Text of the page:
A Department of Energy (DOE) lab is taking research done to develop a host-based security sensor and open-sourcing the software to encourage community feedback and participation.
"We'd love to have other people use this," says Glenn Fink, senior research scientist at Pacific Northwest National Laboratory, who invented Hone, a cyber-sensor that's currently available for the Linux operating system kernels 2.6.32 and later, with other versions in development for Windows 7 and XP, plus a Mac OX version planned. To encourage participation in development, PNNL has established the open-source Hone Project with the Linux version.
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While there are other host-based sensors, PNNL believes Hone may represent a potential breakthrough in identifying suspicious communications between monitored computers and network activity, whether it be from the Internet or the internal network. Fink said Hone can identify relationships between programs and network activities. As such, it might not only be able to identity cyberattacks accurately, but could also be adapted to limit how processes can communicate to the network. Fink said Hone is potentially of use in monitoring wireless networks.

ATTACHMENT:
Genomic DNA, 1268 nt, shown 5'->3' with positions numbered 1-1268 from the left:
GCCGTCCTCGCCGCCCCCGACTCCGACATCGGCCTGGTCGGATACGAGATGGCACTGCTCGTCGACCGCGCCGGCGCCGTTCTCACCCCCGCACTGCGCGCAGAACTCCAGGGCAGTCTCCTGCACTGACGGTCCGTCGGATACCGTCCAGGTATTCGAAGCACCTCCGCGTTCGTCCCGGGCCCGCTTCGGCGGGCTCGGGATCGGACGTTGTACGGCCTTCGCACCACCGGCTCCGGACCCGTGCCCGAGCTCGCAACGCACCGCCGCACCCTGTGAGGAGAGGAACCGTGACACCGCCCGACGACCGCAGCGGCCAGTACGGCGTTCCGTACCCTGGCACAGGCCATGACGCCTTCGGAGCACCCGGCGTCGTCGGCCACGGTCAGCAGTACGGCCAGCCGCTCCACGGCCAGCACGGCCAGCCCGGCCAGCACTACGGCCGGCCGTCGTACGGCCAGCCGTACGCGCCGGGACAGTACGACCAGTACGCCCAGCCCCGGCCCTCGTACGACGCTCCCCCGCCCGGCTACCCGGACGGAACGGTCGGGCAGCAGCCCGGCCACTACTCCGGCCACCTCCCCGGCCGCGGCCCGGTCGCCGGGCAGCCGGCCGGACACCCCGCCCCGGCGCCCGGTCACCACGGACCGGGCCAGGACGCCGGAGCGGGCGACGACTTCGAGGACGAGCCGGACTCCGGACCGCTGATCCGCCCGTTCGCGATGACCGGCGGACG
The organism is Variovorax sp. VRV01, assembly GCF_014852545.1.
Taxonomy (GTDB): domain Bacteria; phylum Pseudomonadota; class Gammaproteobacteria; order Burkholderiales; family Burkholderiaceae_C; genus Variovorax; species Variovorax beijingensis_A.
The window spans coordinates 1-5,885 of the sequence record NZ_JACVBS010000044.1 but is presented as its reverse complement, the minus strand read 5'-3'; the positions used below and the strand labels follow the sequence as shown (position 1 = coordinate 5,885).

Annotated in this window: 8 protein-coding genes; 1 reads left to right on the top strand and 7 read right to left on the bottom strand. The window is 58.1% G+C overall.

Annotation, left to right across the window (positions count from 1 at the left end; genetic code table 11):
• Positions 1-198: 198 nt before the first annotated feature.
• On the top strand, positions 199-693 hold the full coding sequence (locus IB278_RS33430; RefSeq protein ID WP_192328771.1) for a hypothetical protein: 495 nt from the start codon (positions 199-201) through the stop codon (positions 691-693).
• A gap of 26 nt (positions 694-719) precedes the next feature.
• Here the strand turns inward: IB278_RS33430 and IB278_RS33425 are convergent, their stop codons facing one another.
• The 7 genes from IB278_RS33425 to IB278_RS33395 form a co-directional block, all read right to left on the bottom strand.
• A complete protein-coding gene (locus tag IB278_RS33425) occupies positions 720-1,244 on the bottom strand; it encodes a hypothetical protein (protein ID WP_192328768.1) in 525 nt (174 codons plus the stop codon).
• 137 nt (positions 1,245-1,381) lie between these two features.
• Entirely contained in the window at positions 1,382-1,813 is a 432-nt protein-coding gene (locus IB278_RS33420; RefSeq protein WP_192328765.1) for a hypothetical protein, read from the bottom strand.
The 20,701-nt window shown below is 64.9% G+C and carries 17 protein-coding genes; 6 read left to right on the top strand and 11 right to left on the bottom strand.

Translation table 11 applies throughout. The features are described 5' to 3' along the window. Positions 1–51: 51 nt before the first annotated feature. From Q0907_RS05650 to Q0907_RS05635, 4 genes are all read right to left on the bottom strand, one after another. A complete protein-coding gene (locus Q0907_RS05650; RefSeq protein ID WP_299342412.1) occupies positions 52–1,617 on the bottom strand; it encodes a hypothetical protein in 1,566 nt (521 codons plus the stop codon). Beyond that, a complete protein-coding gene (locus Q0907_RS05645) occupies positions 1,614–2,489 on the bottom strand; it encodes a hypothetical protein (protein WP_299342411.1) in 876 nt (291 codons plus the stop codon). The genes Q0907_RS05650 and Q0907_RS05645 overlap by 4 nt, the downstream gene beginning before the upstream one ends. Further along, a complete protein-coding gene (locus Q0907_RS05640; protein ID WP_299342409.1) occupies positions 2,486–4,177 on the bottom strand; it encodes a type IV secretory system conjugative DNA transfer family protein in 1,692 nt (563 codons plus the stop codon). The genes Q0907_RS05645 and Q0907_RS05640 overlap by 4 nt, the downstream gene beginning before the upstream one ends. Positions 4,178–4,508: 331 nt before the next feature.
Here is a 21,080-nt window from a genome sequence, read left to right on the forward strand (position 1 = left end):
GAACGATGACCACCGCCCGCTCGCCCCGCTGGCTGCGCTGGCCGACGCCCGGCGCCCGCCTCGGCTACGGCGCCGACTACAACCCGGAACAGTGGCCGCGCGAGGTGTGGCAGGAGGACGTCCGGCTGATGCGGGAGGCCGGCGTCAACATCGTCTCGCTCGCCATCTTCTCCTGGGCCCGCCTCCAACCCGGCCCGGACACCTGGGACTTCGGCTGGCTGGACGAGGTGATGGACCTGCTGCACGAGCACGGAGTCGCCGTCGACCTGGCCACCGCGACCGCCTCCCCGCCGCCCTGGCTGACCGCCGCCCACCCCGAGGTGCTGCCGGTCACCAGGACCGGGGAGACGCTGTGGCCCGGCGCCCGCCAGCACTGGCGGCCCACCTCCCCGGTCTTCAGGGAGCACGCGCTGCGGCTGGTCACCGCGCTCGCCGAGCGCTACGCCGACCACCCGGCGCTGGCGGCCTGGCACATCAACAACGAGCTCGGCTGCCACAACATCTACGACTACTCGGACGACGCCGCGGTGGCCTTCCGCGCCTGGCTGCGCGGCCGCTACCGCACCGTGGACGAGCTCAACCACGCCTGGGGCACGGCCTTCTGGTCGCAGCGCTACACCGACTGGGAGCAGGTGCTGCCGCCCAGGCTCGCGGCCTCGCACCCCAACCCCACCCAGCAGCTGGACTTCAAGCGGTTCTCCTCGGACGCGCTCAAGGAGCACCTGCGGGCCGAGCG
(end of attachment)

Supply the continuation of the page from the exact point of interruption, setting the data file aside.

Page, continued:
PNNL is using Hone, which includes some visualization display, as part of a research project to understand how attackers break into computer systems. Since Hone is in an early stage of development, the DOE lab is inviting input from the public and open-source participation, and believes there is a potential for investing in it to evolve it further.
Ellen Messmer is senior editor at Network World, an IDG publication and website, where she covers news and technology trends related to information security.